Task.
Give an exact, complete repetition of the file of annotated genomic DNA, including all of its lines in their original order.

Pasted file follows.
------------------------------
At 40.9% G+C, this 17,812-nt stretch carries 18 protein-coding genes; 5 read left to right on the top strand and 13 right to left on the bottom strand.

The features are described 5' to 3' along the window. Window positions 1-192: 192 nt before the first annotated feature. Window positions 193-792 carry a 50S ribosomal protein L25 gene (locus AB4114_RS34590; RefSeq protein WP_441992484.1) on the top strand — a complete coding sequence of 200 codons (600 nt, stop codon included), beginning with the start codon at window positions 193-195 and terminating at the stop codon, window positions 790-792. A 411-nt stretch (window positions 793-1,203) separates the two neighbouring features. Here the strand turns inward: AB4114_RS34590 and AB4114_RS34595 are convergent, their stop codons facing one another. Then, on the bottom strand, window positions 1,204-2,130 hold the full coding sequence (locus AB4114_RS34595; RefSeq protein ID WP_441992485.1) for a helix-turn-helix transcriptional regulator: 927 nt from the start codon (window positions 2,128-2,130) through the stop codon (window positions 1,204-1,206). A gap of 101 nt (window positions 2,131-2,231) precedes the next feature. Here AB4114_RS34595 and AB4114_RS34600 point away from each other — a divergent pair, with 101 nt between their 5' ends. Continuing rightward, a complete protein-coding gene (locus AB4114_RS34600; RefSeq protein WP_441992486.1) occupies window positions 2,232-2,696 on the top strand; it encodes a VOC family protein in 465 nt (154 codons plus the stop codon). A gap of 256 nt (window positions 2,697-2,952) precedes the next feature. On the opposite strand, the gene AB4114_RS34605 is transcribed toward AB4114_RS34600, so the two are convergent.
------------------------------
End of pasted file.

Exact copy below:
At 40.9% G+C, this 17,812-nt stretch carries 18 protein-coding genes; 5 read left to right on the top strand and 13 right to left on the bottom strand.

The features are described 5' to 3' along the window. Window positions 1-192: 192 nt before the first annotated feature. Window positions 193-792 carry a 50S ribosomal protein L25 gene (locus AB4114_RS34590; RefSeq protein WP_441992484.1) on the top strand — a complete coding sequence of 200 codons (600 nt, stop codon included), beginning with the start codon at window positions 193-195 and terminating at the stop codon, window positions 790-792. A 411-nt stretch (window positions 793-1,203) separates the two neighbouring features. Here the strand turns inward: AB4114_RS34590 and AB4114_RS34595 are convergent, their stop codons facing one another. Then, on the bottom strand, window positions 1,204-2,130 hold the full coding sequence (locus AB4114_RS34595; RefSeq protein ID WP_441992485.1) for a helix-turn-helix transcriptional regulator: 927 nt from the start codon (window positions 2,128-2,130) through the stop codon (window positions 1,204-1,206). A gap of 101 nt (window positions 2,131-2,231) precedes the next feature. Here AB4114_RS34595 and AB4114_RS34600 point away from each other — a divergent pair, with 101 nt between their 5' ends. Continuing rightward, a complete protein-coding gene (locus AB4114_RS34600; RefSeq protein WP_441992486.1) occupies window positions 2,232-2,696 on the top strand; it encodes a VOC family protein in 465 nt (154 codons plus the stop codon). A gap of 256 nt (window positions 2,697-2,952) precedes the next feature. On the opposite strand, the gene AB4114_RS34605 is transcribed toward AB4114_RS34600, so the two are convergent.